Much like the Verizon phone call meta-data powers, there are reasons to believe that Canadian intelligence authorities wield many of the same powers as those used to justify the PRISM program. The Communications Security Establishment Canada has the power to assist CSIS, the RCMP and other agencies with their domestic monitoring operations, aided by several super-computers. Moreover, the Globe notes that virtually all CSEC activities remain secret, though its mandate is believed to cover similar terrain as the NSA with powers to monitor foreign communications or any communication that involves at least one foreign participant. That is consistent with its statutory mandate found in the National Defence Act:
(a) to acquire and use information from the global information infrastructure for the purpose of providing foreign intelligence, in accordance with Government of Canada intelligence priorities;
(b) to provide advice, guidance and services to help ensure the protection of electronic information and of information infrastructures of importance to the Government of Canada; and
(c) to provide technical and operational assistance to federal law enforcement and security agencies in the performance of their lawful duties.
Activities carried out under (a) and (b):
(a) shall not be directed at Canadians or any person in Canada; and
(b) shall be subject to measures to protect the privacy of Canadians in the use and retention of intercepted information.
The CSEC annual report explains its monitoring practices, including the potential for interception of Canadian communications. The Canadian provisions sound awfully similar to the powers in the U.S. Given the lack of transparency, it certainly seems possible that there are similar activities taking place here. In fact, its response to the PRISM story sounds strikingly similar to responses from U.S. authorities, as the CSEC refuses to comment on specific operations and merely confirms that it “operates within all Canadian laws.”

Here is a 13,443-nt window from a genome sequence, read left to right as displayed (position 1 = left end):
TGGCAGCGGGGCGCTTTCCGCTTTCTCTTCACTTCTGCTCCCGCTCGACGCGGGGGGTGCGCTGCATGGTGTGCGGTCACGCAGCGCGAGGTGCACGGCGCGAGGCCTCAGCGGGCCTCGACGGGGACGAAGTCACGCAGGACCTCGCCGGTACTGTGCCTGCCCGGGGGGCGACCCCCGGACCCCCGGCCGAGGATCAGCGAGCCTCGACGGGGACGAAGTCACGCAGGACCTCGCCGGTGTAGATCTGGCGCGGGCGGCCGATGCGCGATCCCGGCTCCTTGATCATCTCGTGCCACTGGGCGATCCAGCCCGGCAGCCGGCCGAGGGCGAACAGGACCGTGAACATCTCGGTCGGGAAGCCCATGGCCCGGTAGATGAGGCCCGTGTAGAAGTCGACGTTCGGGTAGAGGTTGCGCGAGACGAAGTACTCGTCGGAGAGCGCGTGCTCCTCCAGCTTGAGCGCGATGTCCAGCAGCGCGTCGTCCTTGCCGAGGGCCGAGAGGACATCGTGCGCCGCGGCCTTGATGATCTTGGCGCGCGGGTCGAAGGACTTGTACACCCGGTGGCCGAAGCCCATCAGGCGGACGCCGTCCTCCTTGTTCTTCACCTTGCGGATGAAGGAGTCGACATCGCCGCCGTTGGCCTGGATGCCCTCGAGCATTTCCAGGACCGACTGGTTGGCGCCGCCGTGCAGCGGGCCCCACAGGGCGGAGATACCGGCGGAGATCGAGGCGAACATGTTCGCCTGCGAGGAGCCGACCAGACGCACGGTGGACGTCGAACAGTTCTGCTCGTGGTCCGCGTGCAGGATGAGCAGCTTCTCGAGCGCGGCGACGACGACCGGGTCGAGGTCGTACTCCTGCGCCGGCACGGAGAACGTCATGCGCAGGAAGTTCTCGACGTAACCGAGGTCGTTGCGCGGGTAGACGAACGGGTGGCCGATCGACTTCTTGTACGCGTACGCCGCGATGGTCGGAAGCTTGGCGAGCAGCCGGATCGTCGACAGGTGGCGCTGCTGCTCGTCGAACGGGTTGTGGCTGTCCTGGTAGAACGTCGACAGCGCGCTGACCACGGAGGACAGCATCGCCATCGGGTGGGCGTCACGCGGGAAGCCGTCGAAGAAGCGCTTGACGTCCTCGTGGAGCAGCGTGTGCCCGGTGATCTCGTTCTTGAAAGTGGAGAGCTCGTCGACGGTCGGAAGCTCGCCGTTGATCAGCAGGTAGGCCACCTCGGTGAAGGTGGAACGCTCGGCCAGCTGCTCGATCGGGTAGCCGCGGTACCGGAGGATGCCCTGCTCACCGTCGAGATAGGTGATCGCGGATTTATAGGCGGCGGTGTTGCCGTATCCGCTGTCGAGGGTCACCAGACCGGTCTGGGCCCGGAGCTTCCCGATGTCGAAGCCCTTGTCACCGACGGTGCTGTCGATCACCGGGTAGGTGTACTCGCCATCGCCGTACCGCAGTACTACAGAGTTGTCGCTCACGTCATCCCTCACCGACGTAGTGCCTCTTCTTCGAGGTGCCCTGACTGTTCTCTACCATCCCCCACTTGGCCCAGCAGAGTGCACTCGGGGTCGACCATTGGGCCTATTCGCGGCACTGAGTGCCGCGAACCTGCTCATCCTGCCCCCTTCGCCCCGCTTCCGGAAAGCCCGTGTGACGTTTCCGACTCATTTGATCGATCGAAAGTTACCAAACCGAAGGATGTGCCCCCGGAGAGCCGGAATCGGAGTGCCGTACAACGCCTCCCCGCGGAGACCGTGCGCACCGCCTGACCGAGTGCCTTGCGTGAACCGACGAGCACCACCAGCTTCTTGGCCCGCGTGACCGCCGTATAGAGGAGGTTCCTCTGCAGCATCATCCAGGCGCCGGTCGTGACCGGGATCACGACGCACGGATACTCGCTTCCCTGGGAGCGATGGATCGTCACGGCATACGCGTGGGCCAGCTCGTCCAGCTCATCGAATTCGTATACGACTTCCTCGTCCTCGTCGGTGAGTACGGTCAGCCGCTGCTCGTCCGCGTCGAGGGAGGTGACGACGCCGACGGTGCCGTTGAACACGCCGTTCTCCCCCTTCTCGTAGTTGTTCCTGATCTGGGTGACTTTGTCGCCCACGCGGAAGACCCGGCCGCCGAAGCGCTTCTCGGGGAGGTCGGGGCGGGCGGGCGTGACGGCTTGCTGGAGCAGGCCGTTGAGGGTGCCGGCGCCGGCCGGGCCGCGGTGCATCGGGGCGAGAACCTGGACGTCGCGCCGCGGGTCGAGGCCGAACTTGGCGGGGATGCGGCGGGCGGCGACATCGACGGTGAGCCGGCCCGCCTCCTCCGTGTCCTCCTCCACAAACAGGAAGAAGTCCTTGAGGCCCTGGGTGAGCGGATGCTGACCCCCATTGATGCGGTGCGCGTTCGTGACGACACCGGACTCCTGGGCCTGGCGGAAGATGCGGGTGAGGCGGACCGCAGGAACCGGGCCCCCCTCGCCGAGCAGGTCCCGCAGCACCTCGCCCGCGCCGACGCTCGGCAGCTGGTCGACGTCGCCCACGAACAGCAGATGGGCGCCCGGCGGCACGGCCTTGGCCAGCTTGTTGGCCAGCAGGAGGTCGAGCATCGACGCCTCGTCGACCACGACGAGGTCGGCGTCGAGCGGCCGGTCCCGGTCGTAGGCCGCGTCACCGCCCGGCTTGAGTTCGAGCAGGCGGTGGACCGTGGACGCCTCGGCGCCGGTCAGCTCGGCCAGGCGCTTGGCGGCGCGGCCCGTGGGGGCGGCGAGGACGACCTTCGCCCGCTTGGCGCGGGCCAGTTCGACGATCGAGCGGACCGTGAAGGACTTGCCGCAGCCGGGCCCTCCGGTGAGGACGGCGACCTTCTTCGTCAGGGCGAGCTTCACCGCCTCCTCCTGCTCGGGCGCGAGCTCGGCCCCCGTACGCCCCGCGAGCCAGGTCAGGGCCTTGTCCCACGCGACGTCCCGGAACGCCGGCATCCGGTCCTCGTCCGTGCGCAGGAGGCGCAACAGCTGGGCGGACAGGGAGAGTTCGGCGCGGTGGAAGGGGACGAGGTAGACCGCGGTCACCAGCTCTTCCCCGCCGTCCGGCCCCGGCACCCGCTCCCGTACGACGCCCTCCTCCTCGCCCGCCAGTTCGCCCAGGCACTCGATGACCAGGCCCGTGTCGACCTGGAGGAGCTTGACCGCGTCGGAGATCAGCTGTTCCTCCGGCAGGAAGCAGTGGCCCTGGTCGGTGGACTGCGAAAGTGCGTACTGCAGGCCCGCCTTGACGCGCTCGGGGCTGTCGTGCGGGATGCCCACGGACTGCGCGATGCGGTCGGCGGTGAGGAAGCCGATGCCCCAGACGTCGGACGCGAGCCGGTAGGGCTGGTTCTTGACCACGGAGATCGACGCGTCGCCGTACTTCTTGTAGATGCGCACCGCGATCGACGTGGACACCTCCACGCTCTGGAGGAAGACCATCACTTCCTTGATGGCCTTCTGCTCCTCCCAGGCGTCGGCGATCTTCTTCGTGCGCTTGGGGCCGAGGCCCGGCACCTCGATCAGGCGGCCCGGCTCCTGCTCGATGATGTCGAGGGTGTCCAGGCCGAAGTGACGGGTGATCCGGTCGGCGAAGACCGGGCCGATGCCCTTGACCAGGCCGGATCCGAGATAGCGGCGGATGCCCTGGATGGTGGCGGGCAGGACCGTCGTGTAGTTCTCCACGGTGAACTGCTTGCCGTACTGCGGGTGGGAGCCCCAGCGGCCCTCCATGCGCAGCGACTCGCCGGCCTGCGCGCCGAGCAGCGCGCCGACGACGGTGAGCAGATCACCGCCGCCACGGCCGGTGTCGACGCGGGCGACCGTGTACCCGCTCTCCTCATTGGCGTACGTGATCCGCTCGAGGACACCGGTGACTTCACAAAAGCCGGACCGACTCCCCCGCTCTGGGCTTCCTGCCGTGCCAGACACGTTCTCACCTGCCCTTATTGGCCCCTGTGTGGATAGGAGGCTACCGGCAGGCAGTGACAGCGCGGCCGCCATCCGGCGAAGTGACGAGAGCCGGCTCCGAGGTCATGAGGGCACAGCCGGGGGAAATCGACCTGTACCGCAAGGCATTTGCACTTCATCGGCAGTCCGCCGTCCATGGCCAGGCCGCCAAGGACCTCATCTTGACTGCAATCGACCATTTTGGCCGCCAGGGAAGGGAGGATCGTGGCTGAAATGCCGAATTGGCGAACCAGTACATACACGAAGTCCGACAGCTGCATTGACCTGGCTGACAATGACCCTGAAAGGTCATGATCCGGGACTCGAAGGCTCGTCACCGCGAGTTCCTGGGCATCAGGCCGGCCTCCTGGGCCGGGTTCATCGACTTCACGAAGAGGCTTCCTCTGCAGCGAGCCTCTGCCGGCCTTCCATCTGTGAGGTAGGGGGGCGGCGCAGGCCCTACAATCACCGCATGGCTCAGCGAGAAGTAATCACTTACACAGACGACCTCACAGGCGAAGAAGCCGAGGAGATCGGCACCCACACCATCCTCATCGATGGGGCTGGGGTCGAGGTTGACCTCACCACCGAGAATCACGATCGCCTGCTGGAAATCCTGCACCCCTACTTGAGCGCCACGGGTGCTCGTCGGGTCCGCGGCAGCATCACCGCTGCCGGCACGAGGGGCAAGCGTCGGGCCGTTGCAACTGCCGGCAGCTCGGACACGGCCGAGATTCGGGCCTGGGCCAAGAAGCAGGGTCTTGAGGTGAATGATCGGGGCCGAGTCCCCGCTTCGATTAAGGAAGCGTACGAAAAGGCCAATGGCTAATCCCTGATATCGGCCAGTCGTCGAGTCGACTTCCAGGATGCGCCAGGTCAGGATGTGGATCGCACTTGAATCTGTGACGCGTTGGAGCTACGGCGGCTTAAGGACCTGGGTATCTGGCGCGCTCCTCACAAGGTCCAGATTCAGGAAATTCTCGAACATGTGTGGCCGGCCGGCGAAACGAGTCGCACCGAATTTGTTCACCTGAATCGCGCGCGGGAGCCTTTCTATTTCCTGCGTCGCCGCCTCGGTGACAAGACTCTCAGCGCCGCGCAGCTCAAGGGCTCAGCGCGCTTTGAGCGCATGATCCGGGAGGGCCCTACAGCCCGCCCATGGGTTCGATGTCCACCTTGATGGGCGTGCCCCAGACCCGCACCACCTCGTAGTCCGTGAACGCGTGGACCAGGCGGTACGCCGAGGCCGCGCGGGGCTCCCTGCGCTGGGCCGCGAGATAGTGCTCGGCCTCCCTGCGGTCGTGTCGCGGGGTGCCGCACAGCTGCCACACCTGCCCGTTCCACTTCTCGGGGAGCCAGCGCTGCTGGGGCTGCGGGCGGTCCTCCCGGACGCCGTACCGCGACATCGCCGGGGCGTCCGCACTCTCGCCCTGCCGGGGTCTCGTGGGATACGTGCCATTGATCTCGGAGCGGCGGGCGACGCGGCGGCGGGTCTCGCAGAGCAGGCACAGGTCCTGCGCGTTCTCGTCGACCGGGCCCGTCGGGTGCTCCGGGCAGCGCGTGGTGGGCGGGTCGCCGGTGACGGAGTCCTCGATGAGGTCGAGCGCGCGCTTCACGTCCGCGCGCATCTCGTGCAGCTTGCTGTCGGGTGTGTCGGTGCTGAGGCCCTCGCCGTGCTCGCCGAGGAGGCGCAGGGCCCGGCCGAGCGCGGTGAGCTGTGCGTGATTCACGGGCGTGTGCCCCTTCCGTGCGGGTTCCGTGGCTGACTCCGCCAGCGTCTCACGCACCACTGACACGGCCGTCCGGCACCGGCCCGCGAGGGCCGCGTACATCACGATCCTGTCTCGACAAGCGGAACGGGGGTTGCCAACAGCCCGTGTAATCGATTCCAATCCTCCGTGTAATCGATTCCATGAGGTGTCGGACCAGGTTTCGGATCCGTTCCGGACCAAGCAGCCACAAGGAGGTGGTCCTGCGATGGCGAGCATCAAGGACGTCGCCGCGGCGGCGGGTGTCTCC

Moreover, in recent years, Canada and the U.S. have openly worked to integrate their security efforts. The U.S. – Canada Beyond the Border Action Plan seeks to improve information sharing between security agencies. A December 2012 update specifically points to work in this area.
Does this mean Canadian authorities are engaged in similar forms of surveillance? That phone companies such as Bell and Telus are subject to warrants similar to those faced by Verizon? That Internet companies co-operate with Canadian authorities? That Canadian and U.S. authorities share information obtained through programs such as the Verizon meta-data program or PRISM? That Canadians are targeted by the U.S. programs?
The law would suggest that all of these things are entirely possible. Given the integrated communications networks and the increased information sharing, it seems very likely. Yet since virtually everything remain shrouded in secrecy, Canadians don’t know for sure. As the calls for greater oversight ring out in the U.S., it is time for Canadians to consider the privacy and surveillance risks associated with cloud-based services and to demand answers and accountability from Canada’s politicians and security agencies.